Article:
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The Scrivener: How Are You, Really?

"Whatever you do, never show anyone your scar,'' advises Brian Barratt. ""Ah, I see you've guessed - yes, they'll show you their scar, and it will be much larger and much nastier.''

After reading Brian's amusing column you may well conclude that there is one question that should never be asked by way of a greeting.

For more entertainment visit Brian's Web site http://www.alphalink.com.au/~umbidas/

It’s the standard greeting, isn’t it? We ask ‘How are you?’ but we aren’t always ready for the answer. In fact, we don’t always want to hear the answer.

If the response is simply, ‘Fine, thanks’, we’re safe. But there are times when we get (or give), ‘Well, I was OK when I got up this morning, but I did have a bit of a headache, and it got worse when I cleaned the windows, so I phoned my doctor, and she said there’s nothing to worry about, probably, but I thought I’d better take something, so I went to the chemist, and . . .’ You know how it goes.

‘How are you?’ can give rise to a litany. It can also release some puzzling short responses.

One mystifying response regularly came from a chap who, once a week, brought his report to the office. Once a week, I greeted him with, ‘How are you?’ Once a week, he glumly answered, ‘Better now, thank you’. I never found out about his ailments during the previous six days. It seemed prudent not to ask.

There was another friend who went through the usual how-are-you-I’m-fine routine. But then he would pause, and ask in a meaningful way, ‘But how are you otherwise?’ Was he probing the physiological, medical, mental, spiritual, or even sexual ‘otherwise’? The easiest way out was to change the subject.

When I told an elderly neighbour about him, she recalled an acquaintance who invariably answered, ‘Quite well, considering’. She didn’t enquire any further, in case she heard the full story of what she had to consider, good soul though she was.

Then there’s the way a few individuals seem to pounce with an excessively breezy, ‘And how are YOU today?’ You’ve been singled out from the crowd, like a vulnerable child or fragile elderly who needs jollying along. But I’m sure they mean well.

It works both ways, of course. You know what some folk are like—whatever you’ve had, they’ve had it much worse. They nearly died of it. Or they know someone else who did die of it. If you merely hint of an ache, you’ll hear about the pain of their broken leg. If you have a head cold, they’ve got an auntie who just died of pneumonia.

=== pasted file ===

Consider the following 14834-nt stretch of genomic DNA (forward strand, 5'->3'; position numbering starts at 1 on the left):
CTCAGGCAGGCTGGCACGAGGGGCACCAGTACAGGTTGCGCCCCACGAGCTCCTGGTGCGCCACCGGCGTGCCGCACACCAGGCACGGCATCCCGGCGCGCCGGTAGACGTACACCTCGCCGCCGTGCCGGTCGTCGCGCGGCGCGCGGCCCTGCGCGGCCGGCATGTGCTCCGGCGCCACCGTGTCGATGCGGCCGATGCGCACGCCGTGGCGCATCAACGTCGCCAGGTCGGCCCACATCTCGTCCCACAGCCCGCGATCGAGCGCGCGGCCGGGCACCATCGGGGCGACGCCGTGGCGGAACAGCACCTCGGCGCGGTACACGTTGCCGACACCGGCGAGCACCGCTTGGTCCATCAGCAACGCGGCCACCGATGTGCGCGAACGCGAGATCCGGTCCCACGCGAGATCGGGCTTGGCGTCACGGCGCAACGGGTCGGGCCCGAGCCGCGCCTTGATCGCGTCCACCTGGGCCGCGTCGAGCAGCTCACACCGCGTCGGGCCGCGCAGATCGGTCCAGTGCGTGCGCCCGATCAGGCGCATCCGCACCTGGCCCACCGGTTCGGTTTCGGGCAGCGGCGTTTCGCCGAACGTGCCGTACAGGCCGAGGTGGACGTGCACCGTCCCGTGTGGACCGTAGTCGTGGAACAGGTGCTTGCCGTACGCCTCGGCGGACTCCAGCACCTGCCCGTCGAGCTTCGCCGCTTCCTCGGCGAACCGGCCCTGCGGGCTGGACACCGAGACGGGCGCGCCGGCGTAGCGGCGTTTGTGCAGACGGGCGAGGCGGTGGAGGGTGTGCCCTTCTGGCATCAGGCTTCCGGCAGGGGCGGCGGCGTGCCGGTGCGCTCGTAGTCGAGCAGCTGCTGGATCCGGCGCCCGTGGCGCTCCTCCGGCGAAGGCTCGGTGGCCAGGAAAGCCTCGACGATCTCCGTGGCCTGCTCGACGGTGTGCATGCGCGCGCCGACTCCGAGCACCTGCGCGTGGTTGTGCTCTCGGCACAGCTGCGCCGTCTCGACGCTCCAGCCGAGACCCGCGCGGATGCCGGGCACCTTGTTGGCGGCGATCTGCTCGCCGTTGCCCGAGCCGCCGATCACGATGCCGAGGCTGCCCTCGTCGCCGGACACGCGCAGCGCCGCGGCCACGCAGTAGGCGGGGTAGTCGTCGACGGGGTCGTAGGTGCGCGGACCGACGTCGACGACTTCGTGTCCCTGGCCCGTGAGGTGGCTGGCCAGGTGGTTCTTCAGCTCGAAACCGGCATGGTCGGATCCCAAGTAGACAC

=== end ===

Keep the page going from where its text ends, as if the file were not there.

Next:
I thought I’d foiled them when half of my face dropped, twenty years ago. My GP said it was sinusitis. Good friends, alarmed by my appearance, thought I’d had a stroke. I needed a second and third opinion to discover that it was Bell’s Palsy, and so I assumed that this was a rare affliction. Not so! Every second person I met had an uncle or grannie or niece who’d suffered from it, much worse than me. I fully expected to hear from someone that the budgie next door died of it.

It happens if you mention that you’re seeing a specialist, too. They’ll immediately tell you about The Best Specialist In Melbourne, or wherever you live. Whatever the problem, other people always know The Top Specialist, don’t they? In fact, it doesn’t matter if you haven’t even mentioned going to a specialist. They’ll tell you which one you must see, regardless.

Whatever you do, never show anyone your scar. Ah, I see you’ve guessed — yes, they’ll show you their scar, and it will be much larger and much nastier.

In the end, if you’ve been unwell, and feel like telling someone, you’ll find out that it’s merely a case of TALOIA — There’s A Lot Of It About. So perhaps the best response to ‘How are you, really?’ is ‘I thought I had hypochondria, but now I’ve got something much worse’.

Anyway, have a nice day!

© Copyright 2005 Brian Barratt

Adapted from an article first published in Bonzer!


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